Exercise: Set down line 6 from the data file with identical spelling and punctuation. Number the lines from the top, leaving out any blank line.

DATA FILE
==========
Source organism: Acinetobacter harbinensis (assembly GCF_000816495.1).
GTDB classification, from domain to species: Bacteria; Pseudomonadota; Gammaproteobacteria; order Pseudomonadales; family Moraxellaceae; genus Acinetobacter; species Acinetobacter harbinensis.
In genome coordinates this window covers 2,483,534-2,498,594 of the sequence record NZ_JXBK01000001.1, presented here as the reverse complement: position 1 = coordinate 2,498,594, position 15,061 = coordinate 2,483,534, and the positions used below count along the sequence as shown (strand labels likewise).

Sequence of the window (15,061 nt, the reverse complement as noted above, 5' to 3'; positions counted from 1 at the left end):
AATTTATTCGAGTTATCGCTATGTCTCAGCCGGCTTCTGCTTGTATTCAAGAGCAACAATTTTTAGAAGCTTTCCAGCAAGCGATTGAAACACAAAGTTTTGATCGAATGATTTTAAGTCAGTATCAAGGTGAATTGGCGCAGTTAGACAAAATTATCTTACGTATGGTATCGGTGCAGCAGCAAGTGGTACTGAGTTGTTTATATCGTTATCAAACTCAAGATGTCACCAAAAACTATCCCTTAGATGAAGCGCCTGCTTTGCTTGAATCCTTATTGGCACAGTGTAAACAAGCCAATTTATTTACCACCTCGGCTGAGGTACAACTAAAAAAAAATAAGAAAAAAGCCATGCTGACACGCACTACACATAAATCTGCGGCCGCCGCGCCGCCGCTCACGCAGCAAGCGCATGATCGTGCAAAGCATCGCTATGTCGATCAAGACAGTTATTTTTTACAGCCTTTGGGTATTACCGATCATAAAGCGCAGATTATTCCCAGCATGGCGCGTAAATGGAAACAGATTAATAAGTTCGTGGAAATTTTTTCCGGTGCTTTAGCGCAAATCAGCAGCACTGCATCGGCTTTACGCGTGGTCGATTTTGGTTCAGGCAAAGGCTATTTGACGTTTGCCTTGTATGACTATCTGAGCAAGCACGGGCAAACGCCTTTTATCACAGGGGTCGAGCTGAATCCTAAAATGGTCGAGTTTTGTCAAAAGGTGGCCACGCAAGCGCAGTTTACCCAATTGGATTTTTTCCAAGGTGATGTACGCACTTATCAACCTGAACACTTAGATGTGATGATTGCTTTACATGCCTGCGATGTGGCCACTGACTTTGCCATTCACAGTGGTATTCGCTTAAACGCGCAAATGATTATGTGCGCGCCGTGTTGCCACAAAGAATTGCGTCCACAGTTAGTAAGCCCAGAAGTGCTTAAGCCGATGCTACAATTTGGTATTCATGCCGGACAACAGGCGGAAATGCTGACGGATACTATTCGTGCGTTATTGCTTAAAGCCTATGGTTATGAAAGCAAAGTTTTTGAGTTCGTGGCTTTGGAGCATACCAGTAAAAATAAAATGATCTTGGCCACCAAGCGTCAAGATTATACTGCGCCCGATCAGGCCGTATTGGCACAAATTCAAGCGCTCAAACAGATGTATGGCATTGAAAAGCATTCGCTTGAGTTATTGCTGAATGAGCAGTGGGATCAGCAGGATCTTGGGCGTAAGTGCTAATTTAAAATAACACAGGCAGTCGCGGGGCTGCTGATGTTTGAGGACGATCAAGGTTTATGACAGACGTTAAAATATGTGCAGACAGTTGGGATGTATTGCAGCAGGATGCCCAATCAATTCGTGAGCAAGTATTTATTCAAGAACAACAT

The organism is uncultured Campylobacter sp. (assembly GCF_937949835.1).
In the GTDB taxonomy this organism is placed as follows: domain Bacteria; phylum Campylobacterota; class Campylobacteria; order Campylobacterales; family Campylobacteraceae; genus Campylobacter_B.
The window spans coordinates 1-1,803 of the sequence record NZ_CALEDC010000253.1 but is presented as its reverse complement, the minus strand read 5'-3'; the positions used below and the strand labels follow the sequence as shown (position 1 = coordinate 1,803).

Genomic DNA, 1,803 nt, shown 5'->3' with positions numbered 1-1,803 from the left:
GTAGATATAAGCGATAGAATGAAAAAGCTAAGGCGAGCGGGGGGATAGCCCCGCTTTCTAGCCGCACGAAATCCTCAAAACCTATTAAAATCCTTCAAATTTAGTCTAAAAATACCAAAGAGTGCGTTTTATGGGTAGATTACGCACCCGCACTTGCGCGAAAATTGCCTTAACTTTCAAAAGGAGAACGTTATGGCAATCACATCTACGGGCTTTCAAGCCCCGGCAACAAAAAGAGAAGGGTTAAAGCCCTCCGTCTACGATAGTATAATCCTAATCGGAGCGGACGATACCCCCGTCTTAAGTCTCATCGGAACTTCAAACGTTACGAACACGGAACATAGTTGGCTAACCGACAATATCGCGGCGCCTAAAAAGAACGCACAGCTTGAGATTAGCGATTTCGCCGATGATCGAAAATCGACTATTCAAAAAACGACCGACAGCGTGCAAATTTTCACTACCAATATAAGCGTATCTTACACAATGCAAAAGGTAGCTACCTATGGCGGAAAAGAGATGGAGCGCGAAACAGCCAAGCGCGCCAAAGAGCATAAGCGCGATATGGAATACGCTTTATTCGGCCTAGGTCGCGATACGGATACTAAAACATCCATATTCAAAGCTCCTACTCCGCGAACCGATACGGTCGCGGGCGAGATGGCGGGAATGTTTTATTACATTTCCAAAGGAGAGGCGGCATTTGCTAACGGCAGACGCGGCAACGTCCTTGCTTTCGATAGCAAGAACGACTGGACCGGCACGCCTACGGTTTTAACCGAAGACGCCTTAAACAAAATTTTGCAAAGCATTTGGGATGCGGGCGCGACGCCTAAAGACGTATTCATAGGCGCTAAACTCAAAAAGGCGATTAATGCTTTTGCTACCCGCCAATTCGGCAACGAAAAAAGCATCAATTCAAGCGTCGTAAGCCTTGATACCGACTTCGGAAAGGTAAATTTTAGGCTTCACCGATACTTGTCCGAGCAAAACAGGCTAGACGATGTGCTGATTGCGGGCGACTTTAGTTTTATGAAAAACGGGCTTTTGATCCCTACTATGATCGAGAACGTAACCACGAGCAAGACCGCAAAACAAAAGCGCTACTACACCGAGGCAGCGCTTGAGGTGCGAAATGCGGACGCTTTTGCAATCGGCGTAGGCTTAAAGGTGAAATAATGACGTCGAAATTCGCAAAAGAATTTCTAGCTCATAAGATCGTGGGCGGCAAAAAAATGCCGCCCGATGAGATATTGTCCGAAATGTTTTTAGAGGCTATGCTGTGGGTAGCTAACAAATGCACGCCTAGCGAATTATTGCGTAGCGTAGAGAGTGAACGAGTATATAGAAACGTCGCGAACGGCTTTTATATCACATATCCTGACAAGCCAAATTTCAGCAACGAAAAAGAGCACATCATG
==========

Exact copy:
The organism is uncultured Campylobacter sp. (assembly GCF_937949835.1).